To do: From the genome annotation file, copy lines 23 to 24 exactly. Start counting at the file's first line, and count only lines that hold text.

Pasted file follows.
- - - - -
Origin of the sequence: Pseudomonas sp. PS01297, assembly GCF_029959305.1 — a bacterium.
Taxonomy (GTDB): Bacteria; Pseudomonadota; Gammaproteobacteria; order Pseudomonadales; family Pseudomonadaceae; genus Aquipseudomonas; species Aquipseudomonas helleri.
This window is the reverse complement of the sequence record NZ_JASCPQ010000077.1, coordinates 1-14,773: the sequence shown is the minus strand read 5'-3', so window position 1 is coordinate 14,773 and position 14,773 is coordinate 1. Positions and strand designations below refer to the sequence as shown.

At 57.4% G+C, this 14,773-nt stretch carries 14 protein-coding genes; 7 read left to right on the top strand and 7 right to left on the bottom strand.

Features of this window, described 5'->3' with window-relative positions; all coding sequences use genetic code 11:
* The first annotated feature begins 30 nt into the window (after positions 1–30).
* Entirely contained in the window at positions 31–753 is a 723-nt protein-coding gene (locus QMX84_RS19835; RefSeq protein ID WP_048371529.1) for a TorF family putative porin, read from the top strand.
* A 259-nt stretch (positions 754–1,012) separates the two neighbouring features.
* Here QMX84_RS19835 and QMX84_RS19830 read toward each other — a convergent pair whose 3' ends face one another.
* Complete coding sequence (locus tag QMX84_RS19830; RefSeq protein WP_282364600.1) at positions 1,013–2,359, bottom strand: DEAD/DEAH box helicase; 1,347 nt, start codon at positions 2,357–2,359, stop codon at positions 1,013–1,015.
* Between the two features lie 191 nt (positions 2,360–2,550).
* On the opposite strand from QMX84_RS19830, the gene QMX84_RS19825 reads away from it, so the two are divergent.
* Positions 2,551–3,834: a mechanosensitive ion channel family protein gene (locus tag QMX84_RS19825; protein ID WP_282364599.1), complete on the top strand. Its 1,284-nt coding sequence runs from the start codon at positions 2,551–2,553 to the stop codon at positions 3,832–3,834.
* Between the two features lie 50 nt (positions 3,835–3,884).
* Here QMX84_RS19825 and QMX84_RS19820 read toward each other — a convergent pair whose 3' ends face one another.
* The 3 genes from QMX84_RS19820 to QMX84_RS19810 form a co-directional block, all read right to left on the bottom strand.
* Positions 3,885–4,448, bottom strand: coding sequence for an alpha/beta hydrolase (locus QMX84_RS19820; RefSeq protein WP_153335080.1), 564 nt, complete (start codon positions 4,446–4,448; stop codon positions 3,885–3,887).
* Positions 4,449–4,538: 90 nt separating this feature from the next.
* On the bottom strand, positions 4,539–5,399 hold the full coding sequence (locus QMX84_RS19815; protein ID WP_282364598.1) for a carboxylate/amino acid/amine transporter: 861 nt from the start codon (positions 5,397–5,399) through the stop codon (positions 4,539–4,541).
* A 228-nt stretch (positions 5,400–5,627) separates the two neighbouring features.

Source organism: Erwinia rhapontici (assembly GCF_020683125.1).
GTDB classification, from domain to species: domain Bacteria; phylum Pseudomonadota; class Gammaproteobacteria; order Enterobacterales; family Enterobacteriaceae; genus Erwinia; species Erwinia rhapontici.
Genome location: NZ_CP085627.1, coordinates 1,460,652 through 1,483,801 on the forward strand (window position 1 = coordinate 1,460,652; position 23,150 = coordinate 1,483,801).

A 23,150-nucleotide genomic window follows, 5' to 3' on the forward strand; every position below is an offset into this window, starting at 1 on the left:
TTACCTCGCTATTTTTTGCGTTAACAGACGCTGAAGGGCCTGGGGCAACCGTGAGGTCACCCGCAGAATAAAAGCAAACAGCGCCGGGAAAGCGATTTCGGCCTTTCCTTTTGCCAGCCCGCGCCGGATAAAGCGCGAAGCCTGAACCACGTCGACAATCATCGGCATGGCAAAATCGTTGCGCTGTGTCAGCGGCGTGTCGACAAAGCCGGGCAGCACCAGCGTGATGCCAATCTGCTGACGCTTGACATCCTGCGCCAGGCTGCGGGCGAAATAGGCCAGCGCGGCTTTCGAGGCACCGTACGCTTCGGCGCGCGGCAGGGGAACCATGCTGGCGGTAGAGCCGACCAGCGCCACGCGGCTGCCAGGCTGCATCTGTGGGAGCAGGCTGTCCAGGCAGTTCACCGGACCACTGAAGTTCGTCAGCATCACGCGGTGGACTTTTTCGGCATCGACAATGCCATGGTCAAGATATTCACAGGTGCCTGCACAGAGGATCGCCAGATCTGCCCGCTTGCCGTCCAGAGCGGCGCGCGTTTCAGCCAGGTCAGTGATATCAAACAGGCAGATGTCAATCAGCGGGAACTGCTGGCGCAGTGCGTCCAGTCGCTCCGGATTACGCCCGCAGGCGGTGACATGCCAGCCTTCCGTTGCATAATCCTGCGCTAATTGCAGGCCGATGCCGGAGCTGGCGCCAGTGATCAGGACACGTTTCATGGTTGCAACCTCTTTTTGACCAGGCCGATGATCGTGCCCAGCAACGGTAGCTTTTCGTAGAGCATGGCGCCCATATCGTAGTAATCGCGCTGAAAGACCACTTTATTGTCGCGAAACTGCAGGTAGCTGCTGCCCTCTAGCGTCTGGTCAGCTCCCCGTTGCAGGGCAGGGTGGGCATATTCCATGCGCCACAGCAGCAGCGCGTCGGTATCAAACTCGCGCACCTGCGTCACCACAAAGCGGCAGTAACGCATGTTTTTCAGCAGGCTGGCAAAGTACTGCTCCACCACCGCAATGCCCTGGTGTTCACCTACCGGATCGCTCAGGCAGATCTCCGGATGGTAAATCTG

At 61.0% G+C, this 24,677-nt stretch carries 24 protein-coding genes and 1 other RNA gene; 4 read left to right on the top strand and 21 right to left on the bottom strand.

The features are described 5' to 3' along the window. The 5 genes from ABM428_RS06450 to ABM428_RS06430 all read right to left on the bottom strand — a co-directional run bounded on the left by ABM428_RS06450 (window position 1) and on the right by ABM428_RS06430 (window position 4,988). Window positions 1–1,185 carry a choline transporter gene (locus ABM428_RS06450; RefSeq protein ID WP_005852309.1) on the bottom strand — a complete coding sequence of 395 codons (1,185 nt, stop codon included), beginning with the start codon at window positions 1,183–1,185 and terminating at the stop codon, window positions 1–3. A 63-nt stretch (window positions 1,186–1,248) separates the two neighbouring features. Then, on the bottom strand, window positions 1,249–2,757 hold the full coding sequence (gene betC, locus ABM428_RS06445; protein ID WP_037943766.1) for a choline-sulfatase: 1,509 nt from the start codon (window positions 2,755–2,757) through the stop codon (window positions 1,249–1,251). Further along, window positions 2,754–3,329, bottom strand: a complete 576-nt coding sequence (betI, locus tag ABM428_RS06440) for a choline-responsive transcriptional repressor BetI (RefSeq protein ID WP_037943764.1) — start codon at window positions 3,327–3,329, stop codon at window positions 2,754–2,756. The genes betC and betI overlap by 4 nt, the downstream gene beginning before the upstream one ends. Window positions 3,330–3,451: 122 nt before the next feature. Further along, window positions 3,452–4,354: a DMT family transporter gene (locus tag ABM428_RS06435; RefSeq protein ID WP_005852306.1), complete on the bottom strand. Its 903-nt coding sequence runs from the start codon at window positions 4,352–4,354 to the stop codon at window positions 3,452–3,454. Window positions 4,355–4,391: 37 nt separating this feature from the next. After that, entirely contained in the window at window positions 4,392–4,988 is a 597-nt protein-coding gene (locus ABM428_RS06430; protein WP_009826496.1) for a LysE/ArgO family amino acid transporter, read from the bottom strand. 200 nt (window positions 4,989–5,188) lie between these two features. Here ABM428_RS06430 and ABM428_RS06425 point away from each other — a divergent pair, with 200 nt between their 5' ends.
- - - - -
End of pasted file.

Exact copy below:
Genome location: NZ_CP085627.1, coordinates 1,460,652 through 1,483,801 on the forward strand (window position 1 = coordinate 1,460,652; position 23,150 = coordinate 1,483,801).

A 23,150-nucleotide genomic window follows, 5' to 3' on the forward strand; every position below is an offset into this window, starting at 1 on the left: